What promised to be a one-sided defeat for Europe's Ryder Cup side turned into one of the greatest sporting comebacks in September 2012.
Here, the PA news agency looks back at what would go down in history as the "Miracle at Medinah".
The first Ryder Cup since the death of Seve Ballesteros, who did so much to revive the contest as a player and was a winning captain in 1997, saw the European team pay tribute to the charismatic Spaniard with an iconic silhouette of the five-time major winner on their golf bags.
The image recreated Ballesteros' most famous pose, a clenched-fist salute to the crowd after holing the winning putt in the 1984 Open Championship at St Andrews.
Rory McIlroy arrived as the world number one following three wins, including a second major title, in his last five starts, and Europe's side boasted four of the world's top five in the Northern Irishman, Luke Donald, Lee Westwood and Justin Rose as they targeted a fifth win in six contests.
Westwood labelled US captain Davis Love's decision to opt for an easy course set-up with no rough as "weird" after he and Donald shot a better-ball score of 59 in practice.
Day one – advantage USA
The morning foursomes ended all square, but the home side won the afternoon fourballs 3-1. Europe's only win in the fourballs came from Westwood and sole rookie Nicolas Colsaerts, who made eight birdies and an eagle in a last-hole victory over Tiger Woods and Steve Stricker.
"Nicolas probably had one of the greatest putting rounds I've ever seen," Woods said after a second defeat of the day.
Day two – more of the same and it could have been worse
Woods was left out of a session for the first time in his career and it proved a good decision as the Americans won three of the morning foursomes. Phil Mickelson and Keegan Bradley made it three wins out of three by thrashing Westwood and Colsaerts 7&6, but were surprisingly rested for the afternoon fourballs.
It did not look like it would matter as the USA won the first two fourballs to take a commanding 10-4 advantage, but Europe's big guns had other ideas.
From four up at the turn, Donald and Sergio Garcia were pegged back to one up with two to play by Stricker and Woods, who hit a superb tee shot to five feet on the 17th only for Donald to hit it even closer for a matching birdie. Stricker missed from seven feet for birdie on the last and the comeback was under way.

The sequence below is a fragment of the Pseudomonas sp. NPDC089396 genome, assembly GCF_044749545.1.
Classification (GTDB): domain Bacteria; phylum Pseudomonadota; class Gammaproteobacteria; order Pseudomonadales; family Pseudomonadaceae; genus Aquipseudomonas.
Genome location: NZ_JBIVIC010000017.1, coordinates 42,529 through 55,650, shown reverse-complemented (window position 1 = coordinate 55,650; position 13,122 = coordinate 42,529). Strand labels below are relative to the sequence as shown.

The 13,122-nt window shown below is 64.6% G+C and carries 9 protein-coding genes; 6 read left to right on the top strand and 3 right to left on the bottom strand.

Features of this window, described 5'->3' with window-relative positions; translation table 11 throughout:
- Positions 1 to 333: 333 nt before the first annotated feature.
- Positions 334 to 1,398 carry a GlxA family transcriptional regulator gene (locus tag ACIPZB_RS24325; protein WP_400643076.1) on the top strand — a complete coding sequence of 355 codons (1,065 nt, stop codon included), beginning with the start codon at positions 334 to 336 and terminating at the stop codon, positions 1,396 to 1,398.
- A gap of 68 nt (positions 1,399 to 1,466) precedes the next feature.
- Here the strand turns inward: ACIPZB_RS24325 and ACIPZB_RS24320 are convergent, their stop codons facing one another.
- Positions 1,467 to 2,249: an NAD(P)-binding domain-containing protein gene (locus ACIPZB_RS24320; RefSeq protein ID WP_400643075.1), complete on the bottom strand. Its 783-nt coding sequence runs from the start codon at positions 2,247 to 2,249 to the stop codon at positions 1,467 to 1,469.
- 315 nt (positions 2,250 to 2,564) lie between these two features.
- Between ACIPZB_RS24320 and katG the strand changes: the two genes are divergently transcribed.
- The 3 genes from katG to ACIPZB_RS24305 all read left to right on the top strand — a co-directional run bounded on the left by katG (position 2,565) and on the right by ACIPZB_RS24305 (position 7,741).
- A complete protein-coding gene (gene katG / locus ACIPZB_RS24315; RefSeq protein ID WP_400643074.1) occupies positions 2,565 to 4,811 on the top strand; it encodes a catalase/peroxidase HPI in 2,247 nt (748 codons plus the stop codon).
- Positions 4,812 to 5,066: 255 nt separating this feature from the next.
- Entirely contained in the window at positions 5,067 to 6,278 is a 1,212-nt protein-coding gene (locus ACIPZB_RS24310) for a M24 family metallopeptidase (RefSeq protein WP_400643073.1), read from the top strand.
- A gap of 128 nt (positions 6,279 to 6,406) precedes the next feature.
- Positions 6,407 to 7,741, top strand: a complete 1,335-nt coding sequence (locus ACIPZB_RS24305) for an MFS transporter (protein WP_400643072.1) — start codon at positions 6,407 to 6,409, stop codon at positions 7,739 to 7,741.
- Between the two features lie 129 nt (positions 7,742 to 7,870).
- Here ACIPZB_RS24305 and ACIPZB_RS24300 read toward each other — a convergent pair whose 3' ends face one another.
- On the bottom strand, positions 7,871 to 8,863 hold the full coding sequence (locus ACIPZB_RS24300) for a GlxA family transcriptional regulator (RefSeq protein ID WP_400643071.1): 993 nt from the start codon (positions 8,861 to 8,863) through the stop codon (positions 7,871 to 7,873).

The postman delivers
While the contribution of Donald and Garcia is often overlooked, what happened next has lived long in the memory.
Two down with six to play against Jason Dufner and Zach Johnson, McIlroy started the fightback with a birdie on the 13th but then was largely a delighted spectator as partner Ian Poulter reeled off five straight birdies to seal victory on the 18th.
"We have a pulse" Poulter told his team-mates as they contemplated a 10-6 deficit.
Needing to match the biggest final-day comeback in the event's history, Jose Maria Olazabal top-loaded his singles line-up but as play got under way it began to dawn that someone rather crucial was missing as McIlroy had seemingly been confused about his tee time due to the difference in Eastern Standard Time (EST) and Central Time (CT).
"I was just casually strolling out of my hotel room when I got a phone call saying you have 25 minutes," McIlroy recalled. "I have never been so worried driving to the course. Luckily there was a State Trooper outside who gave me the escort, if not I would not have made it on time."
McIlroy made it with a few minutes to spare and went on to beat Bradley 2&1 as Europe won the first five matches.
After further wins for Garcia and Westwood, one more point was required to ensure Europe would retain the trophy. Step forward Germany's Martin Kaymer, who was gifted the lead when Stricker three-putted the 17th, but then needlessly charged a birdie putt on the last seven feet past the hole.
With the Ryder Cup on the line, Kaymer somehow held his nerve to hole the putt and spark scenes of wild celebration, not to mention plenty of tears as Olazabal in particular was overcome by memories of former partner Ballesteros. A generous concession from Woods on the 18th ensured a halved match with Francesco Molinari and outright victory for Europe.
After the Olympic Games in London, Bradley Wiggins' victory in the Tour de France and Andy Murray's first major at the US Open, the "Miracle at Medinah" rounded off an unprecedented summer of sporting achievement.
However, the biggest legacy was a personal one. In 2017 McIlroy married Erica Stoll, one of the PGA of America officials who noticed he had not left the team hotel on the Sunday morning and helped arrange his frantic dash to the course in the passenger seat of a police car driven by Pat Rollins, the deputy chief at Lombard Police Department.